What links European soccer giants Paris Saint-Germain and Juventus with Brazilian second division side Avaí FC? On the pitch, not much. However, off the field each of these clubs have launched, or plan to launch, the sale of their own digital coins or tokens to raise funds.
Taking the principles of initial coin offerings (ICOs) and applying them to sport, fan token offerings (FTO) are an innovative way for clubs, large or small, to create and sustain engagement with fans.
Indeed, fan tokens are drawing interest from some of the biggest European clubs. PSG and Juventus have both announced partnership deals this season with the blockchain platform Socios.com to launch FTOs. These token offerings will give fans access to PSG or Juve-branded tokens, which will come with various rights attached for the fans. The tokens will also be tradeable on the Socios marketplace against the ChiliZ native token.
Meanwhile, Brazilian Série B soccer side Avaí recently became the first club globally to launch their own cryptocurrency. 22 million Avaí FC tokens were made available, each priced at US$1, to help raise funds which the club say are vital for it to challenge for a place in the top division.
Coins vs tokens
It is worth drawing some basic distinctions between a ‘coin’ and a ‘fan token’. Coins are exchange tokens often referred to as cryptocurrencies, such as Bitcoin or Litecoin. They are crypto-assets, not backed by a central bank, but which can act like money and denominate the exchange of value, essentially acting as a cash replacement. However, they do not provide the types of rights or access provided by fan tokens. Fan tokens may have tradeable value, but are not seen as being similar to money in the same way as coins.
Generally speaking, fan tokens, also referred to as utility tokens, are crypto-assets that can be redeemed by fans for access to a specific product or service, such as soccer tickets and VIP experiences. They can also be used by an issuer to activate certain functions of a specific project, for example, by giving voting rights to fan token holders on how certain aspects of a soccer club are managed. Alternatively, fan tokens could also be used to represent legal or beneficial ownership of a share in a company - such as the soccer club itself. Depending on how such tokens are structured, they can amount to what is known as a security token, ie. a crypto asset which falls within the definition of a regulated investment in the UK, typically providing rights such as ownership, repayment of a specific sum of money, or entitlement to a share in future profits.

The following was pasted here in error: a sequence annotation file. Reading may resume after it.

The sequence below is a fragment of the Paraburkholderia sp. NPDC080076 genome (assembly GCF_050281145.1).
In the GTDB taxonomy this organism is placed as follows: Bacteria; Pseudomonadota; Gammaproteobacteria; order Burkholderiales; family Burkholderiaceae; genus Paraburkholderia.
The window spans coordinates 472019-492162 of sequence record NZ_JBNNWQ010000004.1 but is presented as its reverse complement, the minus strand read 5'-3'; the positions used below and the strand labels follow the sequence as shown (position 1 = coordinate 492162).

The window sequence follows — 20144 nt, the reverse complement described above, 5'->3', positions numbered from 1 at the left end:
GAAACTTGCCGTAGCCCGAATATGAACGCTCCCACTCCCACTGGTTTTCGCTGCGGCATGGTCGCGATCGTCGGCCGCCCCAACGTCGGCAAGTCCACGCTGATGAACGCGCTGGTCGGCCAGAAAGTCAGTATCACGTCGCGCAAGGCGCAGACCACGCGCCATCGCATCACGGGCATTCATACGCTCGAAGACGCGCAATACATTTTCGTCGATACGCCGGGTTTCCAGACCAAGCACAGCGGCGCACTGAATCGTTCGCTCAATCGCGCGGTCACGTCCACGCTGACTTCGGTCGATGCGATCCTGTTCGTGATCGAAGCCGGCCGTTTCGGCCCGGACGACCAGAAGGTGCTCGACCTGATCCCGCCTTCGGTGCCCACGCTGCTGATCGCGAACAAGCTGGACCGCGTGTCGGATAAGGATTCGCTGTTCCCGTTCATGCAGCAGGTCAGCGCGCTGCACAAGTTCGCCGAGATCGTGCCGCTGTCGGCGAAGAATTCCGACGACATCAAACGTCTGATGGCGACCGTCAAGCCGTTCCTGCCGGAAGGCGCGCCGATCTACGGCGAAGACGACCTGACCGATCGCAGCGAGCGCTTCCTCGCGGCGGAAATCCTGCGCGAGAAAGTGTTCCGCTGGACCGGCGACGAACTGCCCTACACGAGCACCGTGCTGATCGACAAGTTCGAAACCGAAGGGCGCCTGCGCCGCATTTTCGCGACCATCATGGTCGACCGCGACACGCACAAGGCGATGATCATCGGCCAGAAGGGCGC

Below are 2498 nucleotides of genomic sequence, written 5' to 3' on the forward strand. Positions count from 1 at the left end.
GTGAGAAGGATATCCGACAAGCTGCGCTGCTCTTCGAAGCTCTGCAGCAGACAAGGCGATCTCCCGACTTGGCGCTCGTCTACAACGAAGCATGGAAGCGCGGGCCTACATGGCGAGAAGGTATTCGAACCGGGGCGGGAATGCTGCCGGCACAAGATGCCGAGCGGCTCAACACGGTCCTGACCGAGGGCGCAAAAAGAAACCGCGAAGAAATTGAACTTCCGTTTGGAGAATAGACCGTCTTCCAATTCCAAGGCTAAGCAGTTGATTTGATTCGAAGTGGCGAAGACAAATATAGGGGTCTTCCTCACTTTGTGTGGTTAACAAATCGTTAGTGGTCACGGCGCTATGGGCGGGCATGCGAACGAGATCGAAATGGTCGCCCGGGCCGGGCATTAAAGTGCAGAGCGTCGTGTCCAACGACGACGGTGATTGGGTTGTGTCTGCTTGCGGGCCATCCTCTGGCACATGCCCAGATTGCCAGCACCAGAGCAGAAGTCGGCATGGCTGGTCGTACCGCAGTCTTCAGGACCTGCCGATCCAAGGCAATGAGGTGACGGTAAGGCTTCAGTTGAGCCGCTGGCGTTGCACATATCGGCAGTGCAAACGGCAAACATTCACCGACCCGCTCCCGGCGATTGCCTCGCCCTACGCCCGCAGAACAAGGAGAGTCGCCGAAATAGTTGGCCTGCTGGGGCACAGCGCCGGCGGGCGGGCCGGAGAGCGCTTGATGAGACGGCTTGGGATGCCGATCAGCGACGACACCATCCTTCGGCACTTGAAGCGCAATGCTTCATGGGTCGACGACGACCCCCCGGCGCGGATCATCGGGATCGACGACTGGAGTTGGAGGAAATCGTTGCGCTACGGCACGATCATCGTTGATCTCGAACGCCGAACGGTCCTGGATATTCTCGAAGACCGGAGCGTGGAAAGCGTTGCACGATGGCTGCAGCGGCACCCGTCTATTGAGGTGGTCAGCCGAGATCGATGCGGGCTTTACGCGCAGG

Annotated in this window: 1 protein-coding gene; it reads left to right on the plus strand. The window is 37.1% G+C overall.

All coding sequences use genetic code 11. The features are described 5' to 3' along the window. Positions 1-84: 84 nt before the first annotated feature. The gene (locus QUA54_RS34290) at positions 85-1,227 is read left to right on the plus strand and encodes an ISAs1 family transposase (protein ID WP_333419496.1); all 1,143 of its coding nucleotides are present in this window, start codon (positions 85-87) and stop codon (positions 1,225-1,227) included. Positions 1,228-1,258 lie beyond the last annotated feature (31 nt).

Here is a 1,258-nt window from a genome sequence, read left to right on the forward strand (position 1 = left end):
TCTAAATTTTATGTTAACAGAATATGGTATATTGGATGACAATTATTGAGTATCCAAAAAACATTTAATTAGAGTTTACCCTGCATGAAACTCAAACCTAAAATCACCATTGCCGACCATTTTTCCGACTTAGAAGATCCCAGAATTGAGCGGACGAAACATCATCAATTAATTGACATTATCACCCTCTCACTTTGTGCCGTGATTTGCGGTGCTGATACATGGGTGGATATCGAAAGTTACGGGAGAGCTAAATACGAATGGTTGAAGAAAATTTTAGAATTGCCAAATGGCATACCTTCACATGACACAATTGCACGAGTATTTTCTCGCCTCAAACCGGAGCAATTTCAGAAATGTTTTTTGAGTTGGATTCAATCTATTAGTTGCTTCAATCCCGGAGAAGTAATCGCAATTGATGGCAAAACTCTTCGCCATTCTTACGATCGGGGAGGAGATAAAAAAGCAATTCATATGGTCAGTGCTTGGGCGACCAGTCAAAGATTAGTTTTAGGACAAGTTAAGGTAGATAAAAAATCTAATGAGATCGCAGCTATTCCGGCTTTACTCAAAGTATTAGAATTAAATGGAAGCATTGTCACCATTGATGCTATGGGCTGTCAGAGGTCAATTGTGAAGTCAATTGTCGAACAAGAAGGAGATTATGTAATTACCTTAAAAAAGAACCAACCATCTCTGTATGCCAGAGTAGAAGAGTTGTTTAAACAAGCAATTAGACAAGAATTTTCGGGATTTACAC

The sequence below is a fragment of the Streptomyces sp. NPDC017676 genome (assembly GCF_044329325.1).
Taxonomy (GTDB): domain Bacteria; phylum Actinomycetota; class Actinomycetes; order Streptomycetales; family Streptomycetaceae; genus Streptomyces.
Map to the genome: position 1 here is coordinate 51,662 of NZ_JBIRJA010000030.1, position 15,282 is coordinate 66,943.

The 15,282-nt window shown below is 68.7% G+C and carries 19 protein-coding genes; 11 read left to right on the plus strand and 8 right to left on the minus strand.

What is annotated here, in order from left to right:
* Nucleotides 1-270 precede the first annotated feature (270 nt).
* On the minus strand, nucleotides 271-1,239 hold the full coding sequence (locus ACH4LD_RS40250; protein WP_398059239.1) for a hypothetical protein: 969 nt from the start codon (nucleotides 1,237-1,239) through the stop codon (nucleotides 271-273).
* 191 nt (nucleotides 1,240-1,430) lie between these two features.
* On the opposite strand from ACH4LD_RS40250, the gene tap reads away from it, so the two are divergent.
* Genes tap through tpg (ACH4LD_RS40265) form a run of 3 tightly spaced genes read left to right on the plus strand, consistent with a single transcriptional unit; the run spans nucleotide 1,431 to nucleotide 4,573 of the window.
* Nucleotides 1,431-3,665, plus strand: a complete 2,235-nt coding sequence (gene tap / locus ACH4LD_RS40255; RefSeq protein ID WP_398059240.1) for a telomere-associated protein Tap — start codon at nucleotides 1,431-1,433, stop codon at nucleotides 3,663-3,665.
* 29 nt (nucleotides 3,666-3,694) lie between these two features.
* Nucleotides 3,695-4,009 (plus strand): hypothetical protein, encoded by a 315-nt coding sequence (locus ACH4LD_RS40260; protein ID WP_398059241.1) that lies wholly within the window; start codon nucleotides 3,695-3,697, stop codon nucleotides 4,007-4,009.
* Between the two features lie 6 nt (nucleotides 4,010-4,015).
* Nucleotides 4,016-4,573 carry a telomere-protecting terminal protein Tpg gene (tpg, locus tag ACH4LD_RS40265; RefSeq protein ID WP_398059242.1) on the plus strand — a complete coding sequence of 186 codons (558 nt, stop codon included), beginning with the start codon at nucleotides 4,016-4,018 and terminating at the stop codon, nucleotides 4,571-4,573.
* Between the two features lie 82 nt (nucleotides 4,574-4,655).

Building fan engagement
Socios.com claims that FTOs enable soccer teams to create a completely new economy that can be monetised, whilst building a new fan engagement ecosystem. Using the rhetoric of FTOs as opposed to traditional ICO terminology is a smart move.
These ventures provide a unique opportunity for fans to engage with their soccer club - without acquiring a shareholding - by voting on certain club issues such as man of the match awards or jersey design.
The fanbases of some clubs are bigger than the population of small countries, with global communities straddling all international boundaries. Moreover, the allegiance of fans to their clubs is certainly stronger than that of the average citizen to his or her central bank.
Therefore, in some ways fanbases are the ideal ecosystems in which to incubate new methods of measuring and exchanging value.
Appealing to the passion of fans will likely prove a successful selling point, but it is important not to ignore that a FTO shares many characteristics with an ICO.
Investing in ICOs carries both known and unknown risks, not least due to the general lack of regulation. In sport, the regulatory environment is still evolving to deal with the use of cryptocurrencies. The specific characteristics of each token must be considered on a case-by-case basis as it is likely that where clubs issue security tokens these will be regulated investments and will fall under the jurisdiction of the regulatory authorities, such as the Financial Conduct Authority in the UK.
The trading value of a soccer club cryptocurrency will naturally depend largely on how the team fares on a competitive level. If fans of a soccer club feel that they have lost money due to the club’s poor performances, there is a risk of reputational damage, or even legal claims.
However, where used responsibly in a manner that captivates fans while warning them sufficiently of the risks of investment, FTOs provide the potential for soccer clubs to reach new heights of fan engagement. Such arrangements raise funds and offer supporters the chance to be involved in club matters in a way which past public listings or collective fan ownership models for clubs have arguably not successfully achieved.